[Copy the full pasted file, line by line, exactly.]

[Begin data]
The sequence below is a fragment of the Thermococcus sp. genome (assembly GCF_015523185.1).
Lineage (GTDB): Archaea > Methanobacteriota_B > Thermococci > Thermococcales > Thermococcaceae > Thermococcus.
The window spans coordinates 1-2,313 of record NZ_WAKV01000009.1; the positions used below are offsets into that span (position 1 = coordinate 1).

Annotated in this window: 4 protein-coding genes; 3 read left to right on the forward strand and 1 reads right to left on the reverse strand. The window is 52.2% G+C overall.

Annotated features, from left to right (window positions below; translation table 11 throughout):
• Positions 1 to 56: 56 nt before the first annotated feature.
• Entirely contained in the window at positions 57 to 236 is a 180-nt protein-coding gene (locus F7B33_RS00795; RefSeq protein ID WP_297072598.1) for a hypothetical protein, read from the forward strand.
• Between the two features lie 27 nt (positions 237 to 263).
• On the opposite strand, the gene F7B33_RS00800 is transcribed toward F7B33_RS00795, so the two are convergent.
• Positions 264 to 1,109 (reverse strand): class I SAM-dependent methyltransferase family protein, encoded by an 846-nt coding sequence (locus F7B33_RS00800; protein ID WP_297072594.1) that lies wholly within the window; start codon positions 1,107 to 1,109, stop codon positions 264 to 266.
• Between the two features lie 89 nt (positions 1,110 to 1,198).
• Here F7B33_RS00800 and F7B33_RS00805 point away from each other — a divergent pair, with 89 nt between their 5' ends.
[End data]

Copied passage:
The sequence below is a fragment of the Thermococcus sp. genome (assembly GCF_015523185.1).
Lineage (GTDB): Archaea > Methanobacteriota_B > Thermococci > Thermococcales > Thermococcaceae > Thermococcus.
The window spans coordinates 1-2,313 of record NZ_WAKV01000009.1; the positions used below are offsets into that span (position 1 = coordinate 1).

Annotated in this window: 4 protein-coding genes; 3 read left to right on the forward strand and 1 reads right to left on the reverse strand. The window is 52.2% G+C overall.

Annotated features, from left to right (window positions below; translation table 11 throughout):
• Positions 1 to 56: 56 nt before the first annotated feature.
• Entirely contained in the window at positions 57 to 236 is a 180-nt protein-coding gene (locus F7B33_RS00795; RefSeq protein ID WP_297072598.1) for a hypothetical protein, read from the forward strand.
• Between the two features lie 27 nt (positions 237 to 263).
• On the opposite strand, the gene F7B33_RS00800 is transcribed toward F7B33_RS00795, so the two are convergent.
• Positions 264 to 1,109 (reverse strand): class I SAM-dependent methyltransferase family protein, encoded by an 846-nt coding sequence (locus F7B33_RS00800; protein ID WP_297072594.1) that lies wholly within the window; start codon positions 1,107 to 1,109, stop codon positions 264 to 266.
• Between the two features lie 89 nt (positions 1,110 to 1,198).
• Here F7B33_RS00800 and F7B33_RS00805 point away from each other — a divergent pair, with 89 nt between their 5' ends.